Special Olympics draws athletes, volunteers to Aviano
November 14, 2004
AVIANO AIR BASE, Italy — There’s a common sports saying: You can’t tell the players without a program.
There weren’t any programs on hand Saturday as Aviano Air Base hosted a Special Olympics track and field meet. And they would have had to be printed in both English and Italian if there were.
But not having a program didn’t seem to be a problem for the two dozen or so players. Athletes moved from station to station, competing in seven different events and gathering high-fives and cheers along the way. They also gathered medals afterward.
Just about everyone among the 250 or so on hand had one thing in common: smiles.
“I could be sleeping, but that’s not important,” said Tech. Sgt. Rayshawnda Davis, one of about 170 volunteers from the base who turned out to help.
Davis handed athletes “javelins” that looked suspiciously like handles for long feather dusters — minus the feathers.
“It’s a good volunteer opportunity. Plus I like the kids,” she said.
Organizers say they didn’t have much trouble getting a good turnout of volunteers.
“I think Special Olympics is just a natural draw,” said Master Sgt. Geoff Kerr. “We never have any trouble getting people out for this. Other events … it’s like pulling teeth.”
The athletes participated in the 50- and 100-meter dashes, standing long jump, Frisbee toss, softball shot put, the feather-duster javelin and soccer kick.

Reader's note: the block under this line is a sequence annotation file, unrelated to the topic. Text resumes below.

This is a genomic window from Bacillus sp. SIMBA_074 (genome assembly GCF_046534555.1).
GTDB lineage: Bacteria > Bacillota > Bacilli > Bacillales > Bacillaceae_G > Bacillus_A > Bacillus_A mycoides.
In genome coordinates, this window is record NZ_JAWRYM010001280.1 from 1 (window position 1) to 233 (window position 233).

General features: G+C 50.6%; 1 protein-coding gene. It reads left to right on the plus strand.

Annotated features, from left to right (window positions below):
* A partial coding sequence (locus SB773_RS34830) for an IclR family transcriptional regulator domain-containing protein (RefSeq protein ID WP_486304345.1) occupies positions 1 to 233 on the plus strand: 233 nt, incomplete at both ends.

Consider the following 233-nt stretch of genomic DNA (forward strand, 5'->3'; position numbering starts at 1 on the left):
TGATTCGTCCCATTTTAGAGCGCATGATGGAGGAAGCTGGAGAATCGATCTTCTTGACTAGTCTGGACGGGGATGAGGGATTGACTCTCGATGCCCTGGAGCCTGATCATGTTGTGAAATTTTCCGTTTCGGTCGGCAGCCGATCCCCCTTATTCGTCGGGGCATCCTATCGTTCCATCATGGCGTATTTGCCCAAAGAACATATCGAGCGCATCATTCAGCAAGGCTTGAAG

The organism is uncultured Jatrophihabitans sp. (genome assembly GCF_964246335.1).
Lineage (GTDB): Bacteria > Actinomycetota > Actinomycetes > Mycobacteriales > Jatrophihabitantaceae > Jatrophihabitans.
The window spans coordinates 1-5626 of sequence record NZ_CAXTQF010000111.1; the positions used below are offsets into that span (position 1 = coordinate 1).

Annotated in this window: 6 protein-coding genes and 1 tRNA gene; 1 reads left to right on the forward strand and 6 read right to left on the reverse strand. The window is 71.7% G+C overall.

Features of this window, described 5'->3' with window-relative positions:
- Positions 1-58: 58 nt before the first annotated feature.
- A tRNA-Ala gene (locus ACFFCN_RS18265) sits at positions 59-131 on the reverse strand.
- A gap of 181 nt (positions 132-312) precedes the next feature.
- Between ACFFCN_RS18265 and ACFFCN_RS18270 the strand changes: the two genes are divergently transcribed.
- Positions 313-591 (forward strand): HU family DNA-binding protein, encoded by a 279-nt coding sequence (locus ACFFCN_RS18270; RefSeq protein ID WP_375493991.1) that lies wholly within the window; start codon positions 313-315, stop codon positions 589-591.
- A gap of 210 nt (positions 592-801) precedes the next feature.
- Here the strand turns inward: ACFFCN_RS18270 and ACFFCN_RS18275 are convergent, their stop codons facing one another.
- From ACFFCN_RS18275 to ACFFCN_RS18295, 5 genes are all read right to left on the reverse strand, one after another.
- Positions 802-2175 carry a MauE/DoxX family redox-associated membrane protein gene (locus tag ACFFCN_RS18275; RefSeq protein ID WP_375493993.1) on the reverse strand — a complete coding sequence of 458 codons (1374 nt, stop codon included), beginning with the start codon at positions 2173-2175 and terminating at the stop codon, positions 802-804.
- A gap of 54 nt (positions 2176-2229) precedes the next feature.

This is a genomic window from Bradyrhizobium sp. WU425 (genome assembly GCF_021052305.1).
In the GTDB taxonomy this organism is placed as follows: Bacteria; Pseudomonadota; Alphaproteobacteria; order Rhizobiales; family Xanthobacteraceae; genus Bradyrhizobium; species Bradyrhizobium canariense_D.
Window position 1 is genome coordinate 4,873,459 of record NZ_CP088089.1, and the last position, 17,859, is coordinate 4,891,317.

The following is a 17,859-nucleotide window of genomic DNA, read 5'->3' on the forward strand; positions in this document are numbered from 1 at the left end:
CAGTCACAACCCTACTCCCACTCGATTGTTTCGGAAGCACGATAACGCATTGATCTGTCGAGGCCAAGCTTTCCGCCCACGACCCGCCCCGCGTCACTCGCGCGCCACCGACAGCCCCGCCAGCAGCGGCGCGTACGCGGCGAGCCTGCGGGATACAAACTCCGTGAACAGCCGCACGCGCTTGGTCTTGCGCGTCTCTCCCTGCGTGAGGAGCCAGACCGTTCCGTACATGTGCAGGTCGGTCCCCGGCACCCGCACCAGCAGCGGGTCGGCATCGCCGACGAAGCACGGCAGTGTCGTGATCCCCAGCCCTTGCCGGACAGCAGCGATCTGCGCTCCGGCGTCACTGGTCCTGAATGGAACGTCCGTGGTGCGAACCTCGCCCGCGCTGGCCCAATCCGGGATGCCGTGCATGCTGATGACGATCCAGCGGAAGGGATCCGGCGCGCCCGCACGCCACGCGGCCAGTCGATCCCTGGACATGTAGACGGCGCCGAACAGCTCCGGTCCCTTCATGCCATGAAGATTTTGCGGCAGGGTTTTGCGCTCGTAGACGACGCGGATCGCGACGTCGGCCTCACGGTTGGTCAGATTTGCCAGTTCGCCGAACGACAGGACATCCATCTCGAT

Master Sgt. Garth Meade, the chief organizer, said the events are among those sanctioned by Special Olympics. All were held on or inside the base’s outdoor track, so organizers needed some help from the weather. They got it — no rain.
Meade said the event was originally targeted for September, but other considerations pushed it back.
“It’s perfect today,” he said, looking at the snow-capped mountains a few miles from the track. “Otherwise, we were just going to have to wait until March or April.”
Meade said the ominous clouds did keep the number of participants lower than hoped. A contingent of athletes from Trieste didn’t make the trip due to weather concerns.
That left the Pordenone contingent from the Associazione Nazionale Familia Fanciulli Subnormale alone on the field.
That also meant there were more than six American volunteers for every Italian participant.
“We had over 100 volunteers sign up within a couple hours,” said Vickie Jo Ryder, the volunteer coordinator on base. About 40 of those were members of an Airmen Leadership School class and 20 more are members of the high school JROTC. The rest came from units all over the base.
Meade’s hope is that future events will draw similar participation from Italian communities. In addition to Trieste, he said groups from Udine and to the south and west also would be welcome.
“Our vision is to bring [groups from] most of northern Italy here,” he said.